AppleTV+ Acapulco is a charming and wholesome new series which lured viewers in with its feel good entertainment. Check out the details in my parents guide series review.
AppleTV+ series Acapulco is now available to view on the streaming service, with new episodes dropping weekly. The new series offers viewers a little something different for their viewing pleasure in this charming story about the hotel resort, Las Colinas and one man’s dream for a brighter future. Set in the 1980’s, this is a coming of age story with a Mexican flare and a fun ensemble of cast members. Check out all the details in my parents guide series review.
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AppleTV+ Acapulco Quotes
Acapulco Parents Guide
In 1984, Maximo Gallardo’s (Eugenio Derbez) dream comes true when he gets the job of a lifetime at Acapulco’s hottest resort, Las Colinas. But he soon realizes that working there will be far more complicated than he ever imagined.
Acapulco Age Appropriate Parents Guide
Let’s take a look at what parents need to know before letting their kids watch AppleTV+ Acapulco.
Language: Acapulco contains mild language with some, though very little profanity used. Some lookout words include: sh*t, bada**, pissed, stupid, and some of the profanity used is in subtitles.
Mature Content: While the series is light on mature content, it does have some adult themes which some parents need to be made aware of. The series highlights a have and have not aesthetic, and at times seems to make jokes about Mexicans; referring to them as lower class individuals. The series also contains some violent scenes where characters shoot guns and a knife is stuck in another character’s hand. The series contains consumption of alcohol and drug use. Some guests request the resort employees find them some marijuana. While there is no nudity in the series, there is heavy kissing and implied sex.
It is also important to state that the series is heavy on subtitles due to much of the dialogue being spoken in Spanish.
AppleTV+ has allowed for fun, wholesome entertainment (think Ted Lasso and Schmigadoon!) to have a platform and audiences appreciate the sentiment. The newest charming little series to hit the streaming servie is Acapulco, which is a feel-good, off-beat comedy that contains a mixture of English, as well as Spanish dialogue.
The characters in Acapulco are likable and relatable, with protagonist Maximo being played by two actors, due to the series’ hopping around in time. The young Maximo is played by Enrique Arrizon and he is perfect in the role as the story centers around his coming-of-age journey. Elder Maximo is played by Eugenio Derbez, who narrates much of the series. The way the story is told is all through the perspective of the older Maximo, and the format reminds me a bit of The Princess Bride, due to him telling the story from his perspective to his nephew. The story-telling is clever and never gives too much away, keeping the viewers interested and invested in the outcome of the characters.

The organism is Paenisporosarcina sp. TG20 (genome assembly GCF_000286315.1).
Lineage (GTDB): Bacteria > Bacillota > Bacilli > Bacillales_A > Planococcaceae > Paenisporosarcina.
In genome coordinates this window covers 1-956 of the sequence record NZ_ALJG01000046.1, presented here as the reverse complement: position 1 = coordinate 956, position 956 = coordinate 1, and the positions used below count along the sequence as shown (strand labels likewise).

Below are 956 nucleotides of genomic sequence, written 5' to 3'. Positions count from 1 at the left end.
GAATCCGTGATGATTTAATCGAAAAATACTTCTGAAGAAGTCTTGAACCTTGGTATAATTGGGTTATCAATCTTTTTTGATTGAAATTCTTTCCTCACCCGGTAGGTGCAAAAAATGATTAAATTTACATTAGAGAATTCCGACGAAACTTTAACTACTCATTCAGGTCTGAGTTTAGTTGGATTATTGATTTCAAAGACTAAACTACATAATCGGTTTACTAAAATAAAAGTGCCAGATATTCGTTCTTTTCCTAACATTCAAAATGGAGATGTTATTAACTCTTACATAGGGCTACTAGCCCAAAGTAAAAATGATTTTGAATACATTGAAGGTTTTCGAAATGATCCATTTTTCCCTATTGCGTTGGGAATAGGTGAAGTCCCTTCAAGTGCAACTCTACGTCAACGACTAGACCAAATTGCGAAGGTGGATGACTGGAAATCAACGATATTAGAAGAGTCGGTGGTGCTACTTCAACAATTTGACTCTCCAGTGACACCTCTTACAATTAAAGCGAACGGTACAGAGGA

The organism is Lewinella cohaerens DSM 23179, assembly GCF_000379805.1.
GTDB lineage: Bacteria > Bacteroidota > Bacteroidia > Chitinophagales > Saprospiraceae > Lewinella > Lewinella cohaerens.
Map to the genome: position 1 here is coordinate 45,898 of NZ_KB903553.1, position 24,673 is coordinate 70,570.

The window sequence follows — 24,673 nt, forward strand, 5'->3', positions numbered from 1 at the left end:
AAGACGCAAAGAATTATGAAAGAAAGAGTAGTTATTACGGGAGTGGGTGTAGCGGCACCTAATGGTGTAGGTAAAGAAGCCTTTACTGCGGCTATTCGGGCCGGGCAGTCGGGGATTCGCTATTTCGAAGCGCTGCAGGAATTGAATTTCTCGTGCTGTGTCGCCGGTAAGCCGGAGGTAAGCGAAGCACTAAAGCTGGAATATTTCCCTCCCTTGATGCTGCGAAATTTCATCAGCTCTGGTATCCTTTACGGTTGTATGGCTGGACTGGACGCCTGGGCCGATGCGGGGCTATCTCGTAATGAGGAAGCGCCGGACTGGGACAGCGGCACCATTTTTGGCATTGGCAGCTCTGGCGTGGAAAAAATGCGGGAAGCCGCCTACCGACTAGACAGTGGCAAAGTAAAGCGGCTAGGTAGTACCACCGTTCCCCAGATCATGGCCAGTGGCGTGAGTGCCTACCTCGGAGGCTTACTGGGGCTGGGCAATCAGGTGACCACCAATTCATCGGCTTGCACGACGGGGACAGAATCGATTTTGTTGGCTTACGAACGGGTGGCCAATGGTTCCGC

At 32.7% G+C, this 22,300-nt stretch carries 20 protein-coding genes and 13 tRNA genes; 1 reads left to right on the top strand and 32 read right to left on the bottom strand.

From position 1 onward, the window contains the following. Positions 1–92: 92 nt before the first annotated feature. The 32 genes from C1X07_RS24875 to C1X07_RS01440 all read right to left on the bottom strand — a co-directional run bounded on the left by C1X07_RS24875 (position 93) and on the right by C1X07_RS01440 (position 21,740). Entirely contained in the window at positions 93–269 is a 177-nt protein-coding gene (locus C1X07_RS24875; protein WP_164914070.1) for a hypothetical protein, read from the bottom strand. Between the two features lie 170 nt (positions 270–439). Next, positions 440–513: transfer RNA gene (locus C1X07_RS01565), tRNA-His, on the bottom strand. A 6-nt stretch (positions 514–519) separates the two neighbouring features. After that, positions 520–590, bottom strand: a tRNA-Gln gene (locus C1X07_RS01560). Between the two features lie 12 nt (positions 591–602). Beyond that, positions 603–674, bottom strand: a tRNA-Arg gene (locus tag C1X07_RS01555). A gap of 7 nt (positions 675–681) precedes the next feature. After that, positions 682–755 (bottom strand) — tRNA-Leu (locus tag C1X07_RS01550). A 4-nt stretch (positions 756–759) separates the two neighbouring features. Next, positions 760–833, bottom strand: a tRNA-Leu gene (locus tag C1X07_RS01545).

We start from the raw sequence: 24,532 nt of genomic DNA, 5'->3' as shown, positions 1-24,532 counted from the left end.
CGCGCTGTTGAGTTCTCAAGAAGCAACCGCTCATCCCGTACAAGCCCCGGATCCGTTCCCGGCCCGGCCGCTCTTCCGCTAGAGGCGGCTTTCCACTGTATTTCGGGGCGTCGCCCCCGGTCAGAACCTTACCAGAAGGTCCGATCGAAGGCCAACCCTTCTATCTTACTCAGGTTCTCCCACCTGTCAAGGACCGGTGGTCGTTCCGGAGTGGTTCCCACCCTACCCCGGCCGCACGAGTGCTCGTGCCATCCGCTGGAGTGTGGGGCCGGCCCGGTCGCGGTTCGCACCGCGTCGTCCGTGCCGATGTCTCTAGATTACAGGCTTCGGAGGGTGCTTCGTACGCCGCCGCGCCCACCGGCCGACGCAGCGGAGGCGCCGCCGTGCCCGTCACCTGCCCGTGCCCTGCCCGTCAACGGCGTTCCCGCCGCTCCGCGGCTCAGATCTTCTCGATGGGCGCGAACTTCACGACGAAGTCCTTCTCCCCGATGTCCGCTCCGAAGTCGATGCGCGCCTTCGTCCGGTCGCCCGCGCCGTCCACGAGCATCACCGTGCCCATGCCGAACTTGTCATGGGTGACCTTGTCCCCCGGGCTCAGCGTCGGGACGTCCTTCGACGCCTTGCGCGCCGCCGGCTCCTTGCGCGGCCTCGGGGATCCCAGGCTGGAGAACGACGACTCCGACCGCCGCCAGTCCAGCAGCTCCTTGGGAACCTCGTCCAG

The majority of the Acapulco series is set at a resort in Mexico during the 1980’s. Being set in the 80’s decade was one of the best parts of the series, it brought the nostalgia of the time. Who doesn’t adore the big haired-bright clothing era? The period of time also played an interesting part in touching on some themes, more specifically subplots which centered on a homosexual relationship and the “stigma” of these sorts of sexual experimentations. It was a simpler time, but also a time when many were repressed and not as open or accepted for being different.
AppleTV+ Acapulco brings us back 40 years in time and in doing so, opens our eyes on how much of the world progressed during that period but also stagnated. The series focuses on the class difference at the resort, more specifically the “lower class” workers and the “rich class” guests, and features a few uncomfortable moments where jokes are made by guests directed towards the Mexican workers at the resort. These moments may very well have viewers gasping but also reflecting on the similarities even today. Many people of today balk at such things in modern films, even if they are set in an earlier time. In order for there to be any shred of authenticity, things need to be portrayed as they were, lest we forget the importance of progress. It also seem that many current series hitting the stride of the populace are being set at resort communities. White Lotus, Nine Perfect Strangers, and now Acapulco have captured audiences with their charm, their wit, and bringing a heaping helping of surprise elements as well. It shows that we need escapes from the doldrums of everyday life, and I wouldn’t be surprised to see many real life resorts getting much business as the pandemic slowly subsides.